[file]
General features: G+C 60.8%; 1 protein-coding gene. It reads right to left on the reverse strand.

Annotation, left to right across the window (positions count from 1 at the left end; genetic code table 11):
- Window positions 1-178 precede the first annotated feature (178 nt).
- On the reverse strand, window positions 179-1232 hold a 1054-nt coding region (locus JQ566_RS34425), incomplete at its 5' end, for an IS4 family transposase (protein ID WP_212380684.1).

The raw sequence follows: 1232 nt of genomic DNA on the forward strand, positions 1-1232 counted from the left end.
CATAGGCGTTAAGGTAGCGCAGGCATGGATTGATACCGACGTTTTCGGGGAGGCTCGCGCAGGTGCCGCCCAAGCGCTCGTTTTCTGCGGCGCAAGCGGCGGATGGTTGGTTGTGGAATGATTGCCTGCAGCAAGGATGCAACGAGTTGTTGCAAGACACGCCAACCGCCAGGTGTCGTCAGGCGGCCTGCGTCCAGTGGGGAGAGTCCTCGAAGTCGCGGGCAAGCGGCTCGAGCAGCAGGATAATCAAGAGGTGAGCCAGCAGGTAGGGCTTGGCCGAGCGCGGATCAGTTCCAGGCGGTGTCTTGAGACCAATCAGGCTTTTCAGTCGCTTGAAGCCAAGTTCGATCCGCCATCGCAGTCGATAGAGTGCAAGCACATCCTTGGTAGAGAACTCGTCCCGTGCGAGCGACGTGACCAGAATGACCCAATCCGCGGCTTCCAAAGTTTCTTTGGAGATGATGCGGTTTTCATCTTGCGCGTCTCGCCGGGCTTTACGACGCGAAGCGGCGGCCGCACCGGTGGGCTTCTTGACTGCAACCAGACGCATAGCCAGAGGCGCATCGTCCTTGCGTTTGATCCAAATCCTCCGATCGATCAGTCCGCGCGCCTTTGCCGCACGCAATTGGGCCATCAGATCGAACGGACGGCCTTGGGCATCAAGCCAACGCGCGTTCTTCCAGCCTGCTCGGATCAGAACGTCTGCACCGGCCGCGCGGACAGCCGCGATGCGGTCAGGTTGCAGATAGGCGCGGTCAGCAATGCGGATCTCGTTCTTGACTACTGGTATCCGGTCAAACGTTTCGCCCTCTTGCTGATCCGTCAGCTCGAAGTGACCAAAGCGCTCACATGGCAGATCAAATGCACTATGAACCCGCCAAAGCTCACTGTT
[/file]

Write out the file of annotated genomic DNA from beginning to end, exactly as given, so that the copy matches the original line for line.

General features: G+C 60.8%; 1 protein-coding gene. It reads right to left on the reverse strand.

Annotation, left to right across the window (positions count from 1 at the left end; genetic code table 11):
- Window positions 1-178 precede the first annotated feature (178 nt).
- On the reverse strand, window positions 179-1232 hold a 1054-nt coding region (locus JQ566_RS34425), incomplete at its 5' end, for an IS4 family transposase (protein ID WP_212380684.1).

The raw sequence follows: 1232 nt of genomic DNA on the forward strand, positions 1-1232 counted from the left end.
CATAGGCGTTAAGGTAGCGCAGGCATGGATTGATACCGACGTTTTCGGGGAGGCTCGCGCAGGTGCCGCCCAAGCGCTCGTTTTCTGCGGCGCAAGCGGCGGATGGTTGGTTGTGGAATGATTGCCTGCAGCAAGGATGCAACGAGTTGTTGCAAGACACGCCAACCGCCAGGTGTCGTCAGGCGGCCTGCGTCCAGTGGGGAGAGTCCTCGAAGTCGCGGGCAAGCGGCTCGAGCAGCAGGATAATCAAGAGGTGAGCCAGCAGGTAGGGCTTGGCCGAGCGCGGATCAGTTCCAGGCGGTGTCTTGAGACCAATCAGGCTTTTCAGTCGCTTGAAGCCAAGTTCGATCCGCCATCGCAGTCGATAGAGTGCAAGCACATCCTTGGTAGAGAACTCGTCCCGTGCGAGCGACGTGACCAGAATGACCCAATCCGCGGCTTCCAAAGTTTCTTTGGAGATGATGCGGTTTTCATCTTGCGCGTCTCGCCGGGCTTTACGACGCGAAGCGGCGGCCGCACCGGTGGGCTTCTTGACTGCAACCAGACGCATAGCCAGAGGCGCATCGTCCTTGCGTTTGATCCAAATCCTCCGATCGATCAGTCCGCGCGCCTTTGCCGCACGCAATTGGGCCATCAGATCGAACGGACGGCCTTGGGCATCAAGCCAACGCGCGTTCTTCCAGCCTGCTCGGATCAGAACGTCTGCACCGGCCGCGCGGACAGCCGCGATGCGGTCAGGTTGCAGATAGGCGCGGTCAGCAATGCGGATCTCGTTCTTGACTACTGGTATCCGGTCAAACGTTTCGCCCTCTTGCTGATCCGTCAGCTCGAAGTGACCAAAGCGCTCACATGGCAGATCAAATGCACTATGAACCCGCCAAAGCTCACTGTT